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I have heard "marked" pronounced with 2 syllables, like "mar-ked": http://forvo.com/word/marked_(adj_-_distinctive_character) but online dictionaries show only the 1-syllable pronunciation.

When should it be pronounced with 2, and is it a mistake to use swap their use?

What about the word "aged"?

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How about crooked? "I saw a crooked man, who walked a crooked mile." ... And there is also winged and legged. "The four-legged residents in our house." –  GEdgar Dec 19 '11 at 23:02
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6 Answers

up vote 7 down vote accepted

Marked only has two syllables in poetic or archaic usage.

Aged has two syllables when used as a noun (some of the aged need motorised shopping trolleys), or as a "standalone" adjective (an aged relative). It's only one syllable when used as part of a compound adjective (middle-aged relative), or as a verb (I've aged a year since then).

Some words occur in "set phrases" where the extra syllable is effectively part of an archaic contruction (blessed are the meek).

EDIT: Per John Lawler's answer, and comments to mine and his, the word "aged" seems particularly weird. Some people use the one-syllable version for all contexts, but for those who do use the two-syllable version, the precise boundaries as to where this is appropriate seem somewhat hard to pin down.

Speaking for myself, I read this usage of an aged map as being the one-syllable version, but if my "mental lips" were moving while I read, I would say this one as "an agéd map". I can't easily articulate the distinction, but the agéd version seems more appropriate to people, or where the attribution of antiquity implies venerable rather than old and tatty, ravaged by time.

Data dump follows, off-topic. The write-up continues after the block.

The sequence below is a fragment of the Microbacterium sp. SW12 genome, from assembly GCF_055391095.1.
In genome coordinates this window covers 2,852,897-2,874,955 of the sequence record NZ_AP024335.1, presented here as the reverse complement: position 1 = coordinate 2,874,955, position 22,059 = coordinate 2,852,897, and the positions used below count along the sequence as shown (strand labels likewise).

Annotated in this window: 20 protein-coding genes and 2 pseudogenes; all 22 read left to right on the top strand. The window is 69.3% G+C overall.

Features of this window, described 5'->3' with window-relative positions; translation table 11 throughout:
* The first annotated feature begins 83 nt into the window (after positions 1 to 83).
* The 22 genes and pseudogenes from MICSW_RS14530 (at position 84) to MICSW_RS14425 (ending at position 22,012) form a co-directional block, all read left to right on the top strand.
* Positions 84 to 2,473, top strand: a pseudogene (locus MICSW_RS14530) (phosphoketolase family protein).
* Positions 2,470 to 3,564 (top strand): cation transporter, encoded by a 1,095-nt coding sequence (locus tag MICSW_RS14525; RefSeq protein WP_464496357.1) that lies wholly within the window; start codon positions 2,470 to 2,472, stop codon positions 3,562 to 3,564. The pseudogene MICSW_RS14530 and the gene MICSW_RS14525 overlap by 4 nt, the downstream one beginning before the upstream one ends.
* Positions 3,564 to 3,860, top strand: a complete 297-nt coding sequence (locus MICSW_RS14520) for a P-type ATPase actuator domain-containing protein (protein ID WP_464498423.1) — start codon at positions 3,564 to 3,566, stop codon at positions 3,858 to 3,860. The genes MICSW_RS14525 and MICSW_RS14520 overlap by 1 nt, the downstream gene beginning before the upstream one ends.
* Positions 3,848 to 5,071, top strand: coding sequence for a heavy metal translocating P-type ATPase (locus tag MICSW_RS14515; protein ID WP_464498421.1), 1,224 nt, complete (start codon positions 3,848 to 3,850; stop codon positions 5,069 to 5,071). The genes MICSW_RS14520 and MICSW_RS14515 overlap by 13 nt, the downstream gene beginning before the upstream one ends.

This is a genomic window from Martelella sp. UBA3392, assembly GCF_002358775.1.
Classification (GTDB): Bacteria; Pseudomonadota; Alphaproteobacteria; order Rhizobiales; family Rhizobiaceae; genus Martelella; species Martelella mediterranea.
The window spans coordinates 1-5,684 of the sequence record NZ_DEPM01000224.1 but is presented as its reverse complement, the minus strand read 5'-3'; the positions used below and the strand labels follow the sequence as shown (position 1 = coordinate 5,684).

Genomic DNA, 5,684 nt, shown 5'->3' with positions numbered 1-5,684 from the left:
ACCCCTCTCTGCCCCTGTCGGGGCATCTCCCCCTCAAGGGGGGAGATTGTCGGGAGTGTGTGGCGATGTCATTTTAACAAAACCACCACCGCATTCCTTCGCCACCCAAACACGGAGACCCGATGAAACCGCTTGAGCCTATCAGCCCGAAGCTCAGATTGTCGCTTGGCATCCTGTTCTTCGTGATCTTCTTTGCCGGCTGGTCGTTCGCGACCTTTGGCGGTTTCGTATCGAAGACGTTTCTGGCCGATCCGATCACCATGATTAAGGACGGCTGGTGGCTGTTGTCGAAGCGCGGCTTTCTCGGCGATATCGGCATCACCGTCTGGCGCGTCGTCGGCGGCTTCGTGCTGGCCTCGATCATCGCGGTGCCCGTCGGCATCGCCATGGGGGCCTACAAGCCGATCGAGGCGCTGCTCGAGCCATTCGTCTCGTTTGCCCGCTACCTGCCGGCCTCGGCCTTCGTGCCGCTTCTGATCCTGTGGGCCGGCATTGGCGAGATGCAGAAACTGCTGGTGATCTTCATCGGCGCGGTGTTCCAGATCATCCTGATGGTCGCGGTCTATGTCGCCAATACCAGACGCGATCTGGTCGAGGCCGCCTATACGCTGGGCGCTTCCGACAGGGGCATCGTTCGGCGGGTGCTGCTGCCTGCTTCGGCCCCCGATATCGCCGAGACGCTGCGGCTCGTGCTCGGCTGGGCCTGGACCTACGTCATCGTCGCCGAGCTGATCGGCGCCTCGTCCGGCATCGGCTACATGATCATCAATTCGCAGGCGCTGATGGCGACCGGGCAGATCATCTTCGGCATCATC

In the case of aged cheese, wine, etc, they're not normally that old anyway - the word just means they've been matured for the appropriate length of time, not that they are ancient.

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And as an adjective: 'agèd relative'. –  Barrie England Dec 19 '11 at 18:34
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Aged doesn't, in my experience, change its pronunciation in US English. –  onomatomaniak Dec 19 '11 at 19:26
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@onomatomaniak: Weird. So in your experience, an aged parent and a middle-aged parent both have the word aged pronounced the same? Is that with one, or two syllables? –  FumbleFingers Dec 19 '11 at 19:29
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Yes, in my experience those are both pronounced the same, with single syllables. That said, the dictionary (not surprisingly) disagrees with me. And that said, maybe the real issue is that I very rarely hear aged as a stand-alone adjective to describe a person. Americans tend to say old or elderly. Aged cheese, though, is just like middle-aged: eyjd. –  onomatomaniak Dec 19 '11 at 19:36
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@onomatomaniak: Well even in British English, aged parent is a rather "dated/whimsical" turn of phrase. An "edge case" for me is "an aged map", where I read it as one syllable in "To create the appearance of an aged map, do this". But in "He took out an aged map" I read it as two syllables. This one really is an odd word so far as my usage is concerned! –  FumbleFingers Dec 19 '11 at 19:48
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I believe, contrary to the above, that the two-syllable pronunciation is quite common in descriptive science in general and, in particular, medical enunciations of symptoms or side-effects of a condition or medication. E.g., "topical application of X is known to cause 'mar-ked' erythema immediately surrounding the area of application".

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Thanks! It's never too late for a good answer :) –  Gnubie Jul 23 '12 at 11:46
    
Jax Frost is correct. The two-syllable "marked" pronunciation is correctly used in medical terminology and frequently in children's disability hearings. Is is by no means obsolete. –  user33551 Jan 11 '13 at 16:05